Wallaces Farmer

Water quality, natural resources and tax reform are all major concerns.

Erin Herbold-Swalwell

January 30, 2020

3 Min Read
iowa capital building
SALES TAX: Iowa lawmakers will consider a plan to raise the state’s sales tax by 1 cent, with three-eighths of that cent going for water quality and natural resources programs.Farm Progress

The Iowa Legislature kicked off the 2020 legislative session on Jan. 13. This month, we’ll focus on a few key issues that appear to be on the forefront, a few of the bills that have been introduced thus far, and a look-ahead.

Water quality (and how to further fund it) remains a priority. Gov. Kim Reynolds, in her 2020 Condition of the State address, highlighted her goal to introduce an Invest in Iowa Act that would, among other things, cut income taxes and reduce property tax burdens on Iowa landowners. She also urged the Legislature to increase the amount of money to be allocated for water quality and conservation.

The governor’s plan is to direct 58% of the Natural Resources and Outdoor Recreation Fund created by Iowa voters 10 years ago toward water-quality efforts (an estimated $100 million). We will continue to monitor the water quality issue.

Early bills

At the beginning of the session, several bills were introduced that may highlight the path the Legislature will take this session: 

Rural infrastructure. HF 2065 proposes tax incentives for rural employers offering high-quality rural jobs. HF 2107 requires the Economic Development Authority to establish and further develop broadband infrastructure across the state. 

Dicamba. SF 2050 would prohibit the sale and application of dicamba herbicide and make the sale a punishable criminal offense.

Hemp issues. HF 2045 allows the Iowa Department of Ag to waive the 40-acre limit for growing hemp if a contract is in place for the sale of 90% to be used for seed or fiber. We are sure to see discussion of hemp production during this session.

Farm driving and licenses for young workers. SSB 3002 allows the Department of Transportation to create a farm license for drivers age 14 to 16 who live or work on a farm. SF 2061 strikes the requirement that a driver must be nearby or adjacent to a farming operation in order to be operating a tractor or implement of husbandry without a driver’s license.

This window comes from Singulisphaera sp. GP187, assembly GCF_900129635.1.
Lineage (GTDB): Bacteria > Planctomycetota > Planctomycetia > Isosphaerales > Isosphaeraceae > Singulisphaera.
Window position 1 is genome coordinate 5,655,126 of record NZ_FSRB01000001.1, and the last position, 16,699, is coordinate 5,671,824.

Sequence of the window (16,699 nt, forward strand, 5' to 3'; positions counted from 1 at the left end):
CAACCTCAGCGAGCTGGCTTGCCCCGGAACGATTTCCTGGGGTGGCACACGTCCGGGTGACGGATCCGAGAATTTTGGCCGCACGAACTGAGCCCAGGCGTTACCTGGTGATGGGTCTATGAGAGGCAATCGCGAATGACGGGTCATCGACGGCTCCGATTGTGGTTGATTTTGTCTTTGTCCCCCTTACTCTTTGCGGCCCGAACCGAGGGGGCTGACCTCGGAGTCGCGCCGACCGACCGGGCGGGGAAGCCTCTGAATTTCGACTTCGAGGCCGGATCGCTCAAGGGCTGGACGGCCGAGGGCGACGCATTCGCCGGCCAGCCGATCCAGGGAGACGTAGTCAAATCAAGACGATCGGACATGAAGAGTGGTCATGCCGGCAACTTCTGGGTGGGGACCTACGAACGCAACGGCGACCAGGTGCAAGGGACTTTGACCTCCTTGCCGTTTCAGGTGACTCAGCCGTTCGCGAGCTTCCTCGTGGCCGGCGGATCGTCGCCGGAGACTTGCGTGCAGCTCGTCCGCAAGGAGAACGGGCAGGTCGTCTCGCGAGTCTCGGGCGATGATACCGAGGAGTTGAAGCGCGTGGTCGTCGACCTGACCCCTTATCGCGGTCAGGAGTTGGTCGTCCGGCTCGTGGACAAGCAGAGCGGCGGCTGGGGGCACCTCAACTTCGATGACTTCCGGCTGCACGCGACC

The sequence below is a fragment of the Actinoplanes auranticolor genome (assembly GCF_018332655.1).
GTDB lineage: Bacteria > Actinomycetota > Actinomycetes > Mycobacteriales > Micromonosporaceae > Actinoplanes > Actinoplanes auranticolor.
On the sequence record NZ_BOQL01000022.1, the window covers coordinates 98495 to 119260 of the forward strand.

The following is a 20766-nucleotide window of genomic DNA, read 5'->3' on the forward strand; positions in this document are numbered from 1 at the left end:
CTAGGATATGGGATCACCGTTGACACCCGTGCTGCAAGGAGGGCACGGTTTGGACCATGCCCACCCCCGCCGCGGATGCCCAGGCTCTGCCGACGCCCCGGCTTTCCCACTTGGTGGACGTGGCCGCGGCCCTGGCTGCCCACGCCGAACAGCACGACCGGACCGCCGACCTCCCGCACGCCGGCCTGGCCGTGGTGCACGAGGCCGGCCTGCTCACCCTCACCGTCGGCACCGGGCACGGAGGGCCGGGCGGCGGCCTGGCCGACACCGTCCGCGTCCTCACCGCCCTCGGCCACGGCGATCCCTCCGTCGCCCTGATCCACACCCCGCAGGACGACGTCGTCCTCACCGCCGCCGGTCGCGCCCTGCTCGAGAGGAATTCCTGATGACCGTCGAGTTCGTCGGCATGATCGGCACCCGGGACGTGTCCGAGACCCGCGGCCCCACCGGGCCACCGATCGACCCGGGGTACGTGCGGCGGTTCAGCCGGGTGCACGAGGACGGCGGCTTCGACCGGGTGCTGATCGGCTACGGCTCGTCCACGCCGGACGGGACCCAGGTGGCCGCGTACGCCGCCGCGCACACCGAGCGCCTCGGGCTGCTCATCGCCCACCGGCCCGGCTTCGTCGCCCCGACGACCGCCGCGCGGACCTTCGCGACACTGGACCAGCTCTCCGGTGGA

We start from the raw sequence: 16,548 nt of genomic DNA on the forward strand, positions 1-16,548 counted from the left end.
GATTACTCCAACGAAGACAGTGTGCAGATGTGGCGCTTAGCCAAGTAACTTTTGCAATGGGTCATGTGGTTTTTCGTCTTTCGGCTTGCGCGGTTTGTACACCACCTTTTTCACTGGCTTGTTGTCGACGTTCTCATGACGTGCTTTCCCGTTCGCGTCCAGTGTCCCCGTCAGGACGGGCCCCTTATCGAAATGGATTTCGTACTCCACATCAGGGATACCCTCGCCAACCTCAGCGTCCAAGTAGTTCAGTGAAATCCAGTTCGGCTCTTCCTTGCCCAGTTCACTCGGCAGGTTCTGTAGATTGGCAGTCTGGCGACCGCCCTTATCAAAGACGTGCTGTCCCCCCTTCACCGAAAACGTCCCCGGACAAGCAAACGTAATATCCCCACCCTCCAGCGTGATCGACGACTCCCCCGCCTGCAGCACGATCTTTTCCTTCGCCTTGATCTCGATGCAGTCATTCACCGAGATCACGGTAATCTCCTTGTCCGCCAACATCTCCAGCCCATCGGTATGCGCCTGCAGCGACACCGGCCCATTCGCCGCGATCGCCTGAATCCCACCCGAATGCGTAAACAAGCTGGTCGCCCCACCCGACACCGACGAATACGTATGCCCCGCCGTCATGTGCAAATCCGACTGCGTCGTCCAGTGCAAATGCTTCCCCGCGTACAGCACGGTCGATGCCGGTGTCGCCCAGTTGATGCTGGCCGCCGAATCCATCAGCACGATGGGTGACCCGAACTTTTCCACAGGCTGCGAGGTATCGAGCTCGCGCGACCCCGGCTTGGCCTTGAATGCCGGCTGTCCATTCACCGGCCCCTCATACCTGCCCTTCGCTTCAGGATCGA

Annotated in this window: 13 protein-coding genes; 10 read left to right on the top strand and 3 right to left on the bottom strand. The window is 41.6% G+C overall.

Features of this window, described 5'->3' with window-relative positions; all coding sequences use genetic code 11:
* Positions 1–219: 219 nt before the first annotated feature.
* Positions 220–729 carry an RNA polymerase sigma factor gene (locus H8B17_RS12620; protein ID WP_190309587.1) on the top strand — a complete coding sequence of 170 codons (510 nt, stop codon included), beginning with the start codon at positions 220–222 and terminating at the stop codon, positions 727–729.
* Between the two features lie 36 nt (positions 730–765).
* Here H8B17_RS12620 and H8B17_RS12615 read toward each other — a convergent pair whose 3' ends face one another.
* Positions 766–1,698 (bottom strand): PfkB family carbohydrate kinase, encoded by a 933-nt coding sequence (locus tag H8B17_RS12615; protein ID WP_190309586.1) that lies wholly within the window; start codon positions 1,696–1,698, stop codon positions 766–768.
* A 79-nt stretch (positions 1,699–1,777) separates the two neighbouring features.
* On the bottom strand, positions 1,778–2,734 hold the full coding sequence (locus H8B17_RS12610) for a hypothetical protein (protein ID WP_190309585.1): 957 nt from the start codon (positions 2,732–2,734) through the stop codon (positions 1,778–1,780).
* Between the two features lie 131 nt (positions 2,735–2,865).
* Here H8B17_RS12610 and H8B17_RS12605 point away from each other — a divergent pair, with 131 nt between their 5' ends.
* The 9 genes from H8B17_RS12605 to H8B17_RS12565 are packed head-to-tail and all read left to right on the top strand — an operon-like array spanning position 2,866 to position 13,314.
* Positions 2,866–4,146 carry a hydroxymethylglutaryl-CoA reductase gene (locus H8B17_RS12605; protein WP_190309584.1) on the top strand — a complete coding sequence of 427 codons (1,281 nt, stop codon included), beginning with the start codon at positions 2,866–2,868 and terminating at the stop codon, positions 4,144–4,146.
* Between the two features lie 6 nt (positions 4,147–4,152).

Tax reform. We are sure to see several early bills proposing other tax credits involving Iowa’s inheritance tax, and renewable energy tax credits, along with other proposed tax reforms.

Legislature’s schedule

What is the Legislature’s timeline in this election year? Typically, Iowa legislative sessions are shorter in election years, but that isn’t always the case. In past sessions, the Legislature has finished later than planned.

To keep on pace to finish the session in 110 days, it sets two self-imposed “funnel” deadlines, when Senate bills must be reported out of Senate committees and House bills must be reported out of House committees. For 2020, the first funnel deadlines is Feb. 21, and the second is March 20. It should be noted that several of the bills introduced above may not be “funnel-proof.”

In next month’s Legal Issues column, we will continue to provide updates on some of the bills introduced this session, their status and potential effect on farms and farm families. Stay tuned for new developments and answers to those questions and other reader questions next month.

The information contained in this article is current as of Jan. 24. For more information on any of the bills listed in this column, visit legis.iowa.gov.

Herbold-Swalwell is an attorney with Brick-Gentry in Des Moines. Contact [email protected].



About the Author(s)

Erin Herbold-Swalwell

Erin Herbold-Swalwell is an attorney with Wickham & Geadelmann PLLC.

Subscribe to receive top agriculture news
Be informed daily with these free e-newsletters

You May Also Like